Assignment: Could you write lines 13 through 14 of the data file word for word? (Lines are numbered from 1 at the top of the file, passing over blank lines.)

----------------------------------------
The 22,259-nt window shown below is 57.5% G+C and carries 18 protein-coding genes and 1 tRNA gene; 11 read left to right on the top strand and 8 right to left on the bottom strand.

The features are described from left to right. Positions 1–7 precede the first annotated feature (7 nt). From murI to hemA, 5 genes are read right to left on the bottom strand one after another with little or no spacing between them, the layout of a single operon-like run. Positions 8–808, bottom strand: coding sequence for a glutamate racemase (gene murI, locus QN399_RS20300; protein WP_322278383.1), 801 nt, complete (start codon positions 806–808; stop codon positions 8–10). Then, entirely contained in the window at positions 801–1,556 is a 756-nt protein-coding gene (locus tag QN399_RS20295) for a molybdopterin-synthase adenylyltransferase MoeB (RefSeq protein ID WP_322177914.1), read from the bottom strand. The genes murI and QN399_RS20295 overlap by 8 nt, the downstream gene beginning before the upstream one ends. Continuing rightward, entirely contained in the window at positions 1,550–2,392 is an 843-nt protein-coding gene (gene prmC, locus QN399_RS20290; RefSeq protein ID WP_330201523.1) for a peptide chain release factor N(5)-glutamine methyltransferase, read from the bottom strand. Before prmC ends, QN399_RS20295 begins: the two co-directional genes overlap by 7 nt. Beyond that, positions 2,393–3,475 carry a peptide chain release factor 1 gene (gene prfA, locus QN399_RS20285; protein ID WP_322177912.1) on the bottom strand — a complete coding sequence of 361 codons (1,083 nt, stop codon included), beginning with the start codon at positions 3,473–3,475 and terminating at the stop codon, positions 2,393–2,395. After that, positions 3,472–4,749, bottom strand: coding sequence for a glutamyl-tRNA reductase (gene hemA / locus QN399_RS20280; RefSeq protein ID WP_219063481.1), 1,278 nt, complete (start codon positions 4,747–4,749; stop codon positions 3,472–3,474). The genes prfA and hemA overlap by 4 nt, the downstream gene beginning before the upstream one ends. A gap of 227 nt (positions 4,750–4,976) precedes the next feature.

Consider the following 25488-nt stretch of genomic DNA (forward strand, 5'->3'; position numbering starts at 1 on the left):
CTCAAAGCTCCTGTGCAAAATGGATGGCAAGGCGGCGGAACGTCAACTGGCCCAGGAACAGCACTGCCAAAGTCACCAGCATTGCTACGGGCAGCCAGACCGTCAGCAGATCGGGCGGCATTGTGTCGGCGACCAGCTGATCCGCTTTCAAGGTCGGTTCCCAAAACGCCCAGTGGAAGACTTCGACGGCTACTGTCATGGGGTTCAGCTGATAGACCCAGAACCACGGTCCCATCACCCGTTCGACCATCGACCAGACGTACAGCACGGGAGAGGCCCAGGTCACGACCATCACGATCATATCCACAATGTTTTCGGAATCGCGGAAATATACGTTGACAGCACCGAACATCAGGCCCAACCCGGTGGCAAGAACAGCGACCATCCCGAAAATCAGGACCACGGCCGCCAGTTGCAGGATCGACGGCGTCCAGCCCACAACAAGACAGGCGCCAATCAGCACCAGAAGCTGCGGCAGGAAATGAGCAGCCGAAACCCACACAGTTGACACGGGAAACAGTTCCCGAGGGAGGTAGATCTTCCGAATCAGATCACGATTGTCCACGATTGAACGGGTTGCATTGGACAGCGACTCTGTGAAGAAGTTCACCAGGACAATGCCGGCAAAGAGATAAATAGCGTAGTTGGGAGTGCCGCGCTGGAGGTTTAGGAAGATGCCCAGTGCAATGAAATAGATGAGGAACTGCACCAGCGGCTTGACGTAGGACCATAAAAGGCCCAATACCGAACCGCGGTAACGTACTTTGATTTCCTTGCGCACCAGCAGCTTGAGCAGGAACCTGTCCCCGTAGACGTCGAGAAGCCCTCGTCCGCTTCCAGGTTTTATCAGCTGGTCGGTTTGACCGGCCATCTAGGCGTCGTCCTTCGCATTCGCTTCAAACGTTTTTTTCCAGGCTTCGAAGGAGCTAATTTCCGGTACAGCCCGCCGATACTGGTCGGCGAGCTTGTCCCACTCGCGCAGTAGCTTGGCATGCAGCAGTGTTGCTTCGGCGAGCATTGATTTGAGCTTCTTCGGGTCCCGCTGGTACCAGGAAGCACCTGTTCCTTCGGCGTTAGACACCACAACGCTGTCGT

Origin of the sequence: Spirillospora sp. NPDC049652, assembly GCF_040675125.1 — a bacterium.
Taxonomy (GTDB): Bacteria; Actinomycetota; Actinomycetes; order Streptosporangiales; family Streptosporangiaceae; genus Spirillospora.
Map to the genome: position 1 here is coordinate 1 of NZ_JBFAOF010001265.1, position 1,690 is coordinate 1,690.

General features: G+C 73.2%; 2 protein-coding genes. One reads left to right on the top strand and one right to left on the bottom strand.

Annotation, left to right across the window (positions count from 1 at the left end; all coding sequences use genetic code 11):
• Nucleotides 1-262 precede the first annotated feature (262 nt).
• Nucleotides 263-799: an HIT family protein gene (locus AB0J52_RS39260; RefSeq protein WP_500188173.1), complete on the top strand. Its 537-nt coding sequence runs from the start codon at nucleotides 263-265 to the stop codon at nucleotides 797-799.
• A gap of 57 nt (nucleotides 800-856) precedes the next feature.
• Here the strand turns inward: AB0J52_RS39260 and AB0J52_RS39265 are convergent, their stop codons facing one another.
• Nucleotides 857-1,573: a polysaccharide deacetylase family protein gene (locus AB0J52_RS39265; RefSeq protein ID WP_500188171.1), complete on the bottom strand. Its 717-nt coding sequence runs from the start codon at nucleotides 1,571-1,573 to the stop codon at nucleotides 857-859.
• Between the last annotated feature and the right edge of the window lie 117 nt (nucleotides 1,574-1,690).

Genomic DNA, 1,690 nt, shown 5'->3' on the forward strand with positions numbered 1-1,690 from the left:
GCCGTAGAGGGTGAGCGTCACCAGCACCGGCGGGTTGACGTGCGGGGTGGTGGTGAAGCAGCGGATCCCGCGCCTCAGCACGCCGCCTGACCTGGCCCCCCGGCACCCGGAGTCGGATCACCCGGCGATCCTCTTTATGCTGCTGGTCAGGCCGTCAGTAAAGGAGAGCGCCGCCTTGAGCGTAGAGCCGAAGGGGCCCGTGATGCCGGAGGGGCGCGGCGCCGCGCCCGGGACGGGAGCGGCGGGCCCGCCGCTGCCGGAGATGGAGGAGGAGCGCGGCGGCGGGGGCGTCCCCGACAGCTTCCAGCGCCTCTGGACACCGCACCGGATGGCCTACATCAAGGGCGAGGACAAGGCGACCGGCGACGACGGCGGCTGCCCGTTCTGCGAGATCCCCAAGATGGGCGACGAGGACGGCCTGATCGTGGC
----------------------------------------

• Here the strand turns inward: AB0J52_RS39260 and AB0J52_RS39265 are convergent, their stop codons facing one another.
• Nucleotides 857-1,573: a polysaccharide deacetylase family protein gene (locus AB0J52_RS39265; RefSeq protein ID WP_500188171.1), complete on the bottom strand. Its 717-nt coding sequence runs from the start codon at nucleotides 1,571-1,573 to the stop codon at nucleotides 857-859.